Electronic health records (EHR) can bring many benefits to providers and the people they serve. But deploying a new EHR system can also result in unanticipated and undesirable consequences, according to a new report from the Agency for Healthcare Research and Quality (AHRQ).
Guide to Reducing Unintended Consequences of Electronic Health Records describes those consequences and then offers tips on how to anticipate, avoid and address them. While the guide was developed based on the experience of hospitals and physician offices, it may offer some valuable lessons to long-term and post-acute care providers.
Rocking the Organizational Boat
The AHRQ report, which was prepared by the Rand Corporation, suggests that EHR implementation can often rock the boat at an organization by bringing about potentially disruptive changes in the way the organization does business on a daily basis. As a result, an organization can find itself dealing with unexpected fallout associated with:
- Clinician and staff roles: EHRs can represent an unforeseen time drain because they create more work for clinicians who must input more, and more precise, patient information, says the report. In addition, EHR implementation can also upset the power structure of an organization if clinicians baulk at being told what to do by the organization’s information technology (IT) department.
- Attitudes toward technology: Negative consequences can result when staff members either don’t like the technology or like it a little too much. For example, clinicians who resist giving up their paper-based systems may end up creating 2 dueling systems that don’t serve anyone well, explains EHR Outlook . On the other hand, clinicians who depend too much on clinical support technology may reduce their reliance on the personal instincts and knowledge base that served them well in the past.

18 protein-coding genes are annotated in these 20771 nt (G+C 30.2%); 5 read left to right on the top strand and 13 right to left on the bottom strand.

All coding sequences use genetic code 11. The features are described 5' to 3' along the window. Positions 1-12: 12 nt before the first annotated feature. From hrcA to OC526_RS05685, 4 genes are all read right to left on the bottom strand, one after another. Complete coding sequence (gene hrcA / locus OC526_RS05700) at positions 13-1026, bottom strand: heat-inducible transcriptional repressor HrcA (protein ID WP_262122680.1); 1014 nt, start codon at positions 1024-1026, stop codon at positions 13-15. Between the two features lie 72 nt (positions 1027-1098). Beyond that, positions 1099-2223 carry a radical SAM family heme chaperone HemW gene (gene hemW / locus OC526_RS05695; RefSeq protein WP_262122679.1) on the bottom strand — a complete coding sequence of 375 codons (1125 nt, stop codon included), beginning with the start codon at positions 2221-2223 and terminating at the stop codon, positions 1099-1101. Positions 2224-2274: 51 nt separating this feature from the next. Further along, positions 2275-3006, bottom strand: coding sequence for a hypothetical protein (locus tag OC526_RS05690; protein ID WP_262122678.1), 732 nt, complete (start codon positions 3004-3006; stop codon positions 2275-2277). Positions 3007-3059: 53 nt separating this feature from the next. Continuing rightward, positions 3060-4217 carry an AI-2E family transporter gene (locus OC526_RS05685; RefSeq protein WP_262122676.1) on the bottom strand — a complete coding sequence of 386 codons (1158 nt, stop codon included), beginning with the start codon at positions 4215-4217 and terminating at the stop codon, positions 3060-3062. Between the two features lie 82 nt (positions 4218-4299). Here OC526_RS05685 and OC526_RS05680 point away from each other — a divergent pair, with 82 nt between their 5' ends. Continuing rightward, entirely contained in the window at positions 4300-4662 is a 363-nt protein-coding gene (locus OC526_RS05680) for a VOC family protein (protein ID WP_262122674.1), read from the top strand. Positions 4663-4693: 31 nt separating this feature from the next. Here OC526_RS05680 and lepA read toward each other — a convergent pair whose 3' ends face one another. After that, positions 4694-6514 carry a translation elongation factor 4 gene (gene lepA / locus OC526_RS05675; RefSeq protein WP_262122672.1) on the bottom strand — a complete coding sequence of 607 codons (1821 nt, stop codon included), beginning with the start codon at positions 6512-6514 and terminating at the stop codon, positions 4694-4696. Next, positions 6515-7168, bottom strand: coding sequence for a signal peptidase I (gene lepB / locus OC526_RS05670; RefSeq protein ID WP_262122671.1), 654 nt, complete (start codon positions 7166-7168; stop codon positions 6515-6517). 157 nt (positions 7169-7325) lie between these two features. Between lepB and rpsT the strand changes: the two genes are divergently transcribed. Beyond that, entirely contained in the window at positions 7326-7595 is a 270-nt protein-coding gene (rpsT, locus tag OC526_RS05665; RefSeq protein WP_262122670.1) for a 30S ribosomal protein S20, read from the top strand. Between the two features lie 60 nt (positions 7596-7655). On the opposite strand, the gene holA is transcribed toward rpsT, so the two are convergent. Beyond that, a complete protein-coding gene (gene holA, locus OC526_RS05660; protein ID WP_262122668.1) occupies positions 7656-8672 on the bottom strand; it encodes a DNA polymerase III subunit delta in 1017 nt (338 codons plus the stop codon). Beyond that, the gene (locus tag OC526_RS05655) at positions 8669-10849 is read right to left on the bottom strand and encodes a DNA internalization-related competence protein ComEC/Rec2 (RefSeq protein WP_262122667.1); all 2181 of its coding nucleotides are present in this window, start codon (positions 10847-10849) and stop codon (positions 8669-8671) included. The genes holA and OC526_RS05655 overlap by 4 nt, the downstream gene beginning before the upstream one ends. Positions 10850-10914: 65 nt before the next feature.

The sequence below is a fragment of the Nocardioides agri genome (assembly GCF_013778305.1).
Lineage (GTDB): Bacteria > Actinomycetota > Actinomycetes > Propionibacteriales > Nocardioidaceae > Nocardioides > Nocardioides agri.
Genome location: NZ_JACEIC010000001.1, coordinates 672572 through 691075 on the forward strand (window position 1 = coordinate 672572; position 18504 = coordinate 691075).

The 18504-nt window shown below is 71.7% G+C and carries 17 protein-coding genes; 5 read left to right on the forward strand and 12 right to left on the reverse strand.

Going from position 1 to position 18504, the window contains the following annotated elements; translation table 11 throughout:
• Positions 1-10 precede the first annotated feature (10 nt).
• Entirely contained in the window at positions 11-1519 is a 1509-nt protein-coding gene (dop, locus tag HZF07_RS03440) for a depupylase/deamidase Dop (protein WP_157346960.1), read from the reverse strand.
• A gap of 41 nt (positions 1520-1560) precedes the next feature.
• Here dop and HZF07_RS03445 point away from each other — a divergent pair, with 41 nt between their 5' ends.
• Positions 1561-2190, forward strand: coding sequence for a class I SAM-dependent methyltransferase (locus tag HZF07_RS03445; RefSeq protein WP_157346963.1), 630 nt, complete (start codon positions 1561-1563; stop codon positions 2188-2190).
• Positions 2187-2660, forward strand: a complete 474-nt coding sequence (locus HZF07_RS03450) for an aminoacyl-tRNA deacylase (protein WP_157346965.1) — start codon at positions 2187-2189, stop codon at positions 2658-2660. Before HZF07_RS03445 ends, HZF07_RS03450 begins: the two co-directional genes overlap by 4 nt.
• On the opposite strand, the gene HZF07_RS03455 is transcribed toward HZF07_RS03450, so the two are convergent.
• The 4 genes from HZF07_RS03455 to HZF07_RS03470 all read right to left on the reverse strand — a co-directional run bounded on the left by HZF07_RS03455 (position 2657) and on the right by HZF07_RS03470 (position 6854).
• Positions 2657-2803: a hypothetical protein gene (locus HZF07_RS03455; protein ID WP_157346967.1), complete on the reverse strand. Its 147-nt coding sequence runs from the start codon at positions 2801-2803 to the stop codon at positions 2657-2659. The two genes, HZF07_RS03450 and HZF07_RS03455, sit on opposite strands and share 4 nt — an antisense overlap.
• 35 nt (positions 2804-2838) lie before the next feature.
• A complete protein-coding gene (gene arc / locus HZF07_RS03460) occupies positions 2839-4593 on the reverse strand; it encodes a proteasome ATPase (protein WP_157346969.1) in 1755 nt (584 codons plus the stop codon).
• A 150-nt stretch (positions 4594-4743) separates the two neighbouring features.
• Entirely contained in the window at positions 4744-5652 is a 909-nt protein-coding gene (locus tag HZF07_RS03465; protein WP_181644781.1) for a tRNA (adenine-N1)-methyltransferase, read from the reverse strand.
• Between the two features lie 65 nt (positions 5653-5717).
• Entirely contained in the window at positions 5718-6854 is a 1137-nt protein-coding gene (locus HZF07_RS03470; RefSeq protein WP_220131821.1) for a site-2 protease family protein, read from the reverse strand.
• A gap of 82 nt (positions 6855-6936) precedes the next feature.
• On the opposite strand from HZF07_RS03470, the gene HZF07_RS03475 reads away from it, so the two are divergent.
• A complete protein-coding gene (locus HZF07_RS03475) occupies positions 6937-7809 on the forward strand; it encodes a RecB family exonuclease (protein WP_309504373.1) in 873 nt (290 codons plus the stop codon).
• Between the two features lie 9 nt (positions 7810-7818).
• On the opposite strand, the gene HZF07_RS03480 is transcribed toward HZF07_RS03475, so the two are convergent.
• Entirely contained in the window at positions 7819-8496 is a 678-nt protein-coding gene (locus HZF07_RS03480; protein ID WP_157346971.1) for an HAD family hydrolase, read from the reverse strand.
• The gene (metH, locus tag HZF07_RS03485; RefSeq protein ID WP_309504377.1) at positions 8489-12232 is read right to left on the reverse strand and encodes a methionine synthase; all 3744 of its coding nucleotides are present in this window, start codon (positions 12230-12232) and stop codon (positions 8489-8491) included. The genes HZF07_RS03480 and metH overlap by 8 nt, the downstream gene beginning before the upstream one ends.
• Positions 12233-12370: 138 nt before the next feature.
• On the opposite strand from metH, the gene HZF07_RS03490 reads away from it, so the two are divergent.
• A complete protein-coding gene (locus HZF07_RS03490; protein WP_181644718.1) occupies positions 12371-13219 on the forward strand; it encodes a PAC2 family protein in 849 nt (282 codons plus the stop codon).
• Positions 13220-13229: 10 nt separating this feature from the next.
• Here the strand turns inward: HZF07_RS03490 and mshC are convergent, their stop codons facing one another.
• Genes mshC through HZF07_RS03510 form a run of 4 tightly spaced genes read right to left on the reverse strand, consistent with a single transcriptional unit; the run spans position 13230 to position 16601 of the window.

- Gains and losses: While EHRs can streamline some organizational processes, they may also disrupt valued workflows. For example, the benefits of sending prescriptions directly to the pharmacy might be offset by the loss of checks and balances that come with a paper-based system. This is particularly true if the EHR system does not have a Clinical Decision Support system for medication management, for example. In addition, the direct, verbal communication that is built into paper-based models may be lost if staff members simply check a patient’s EHR instead of talking to a colleague about the patient.
- Technical issues: As EHRs evolve, it will become necessary for the organization to invest additional money in inevitable system upgrades. In addition, organizations may be unpleasantly surprised when they encounter errors they’ve never experienced before, including those resulting from data-entry mistakes.
Ways to Avoid Consequences
Lest the unintended consequences of EHR implementation appear too daunting, the AHRQ report provides myriad strategies for anticipating, avoiding and addressing those consequences both during and after the implementation phase. Here is a sampling:
- Define the project scope and set reasonable and measurable goals.
- Make sure users are well informed and engaged in the process.
- Use multiple mechanisms for collecting, analyzing and acting on user feedback.
- Determine and periodically evaluate metrics for success.
- Establish maintenance routines and support quality improvement.
- Involve staff in reassessing and improving the technology.
- Use interdisciplinary brainstorming to improve system quality.
- Protect data entry staff from undue distractions.
- Use manual or automated surveillance to monitor and report errors.
- Use root cause analysis to find the real cause of system errors.
A few CAST sponsors and members discussed similar strategies in the collection of case studies that CAST published recently as part of its Preparing for the Future report.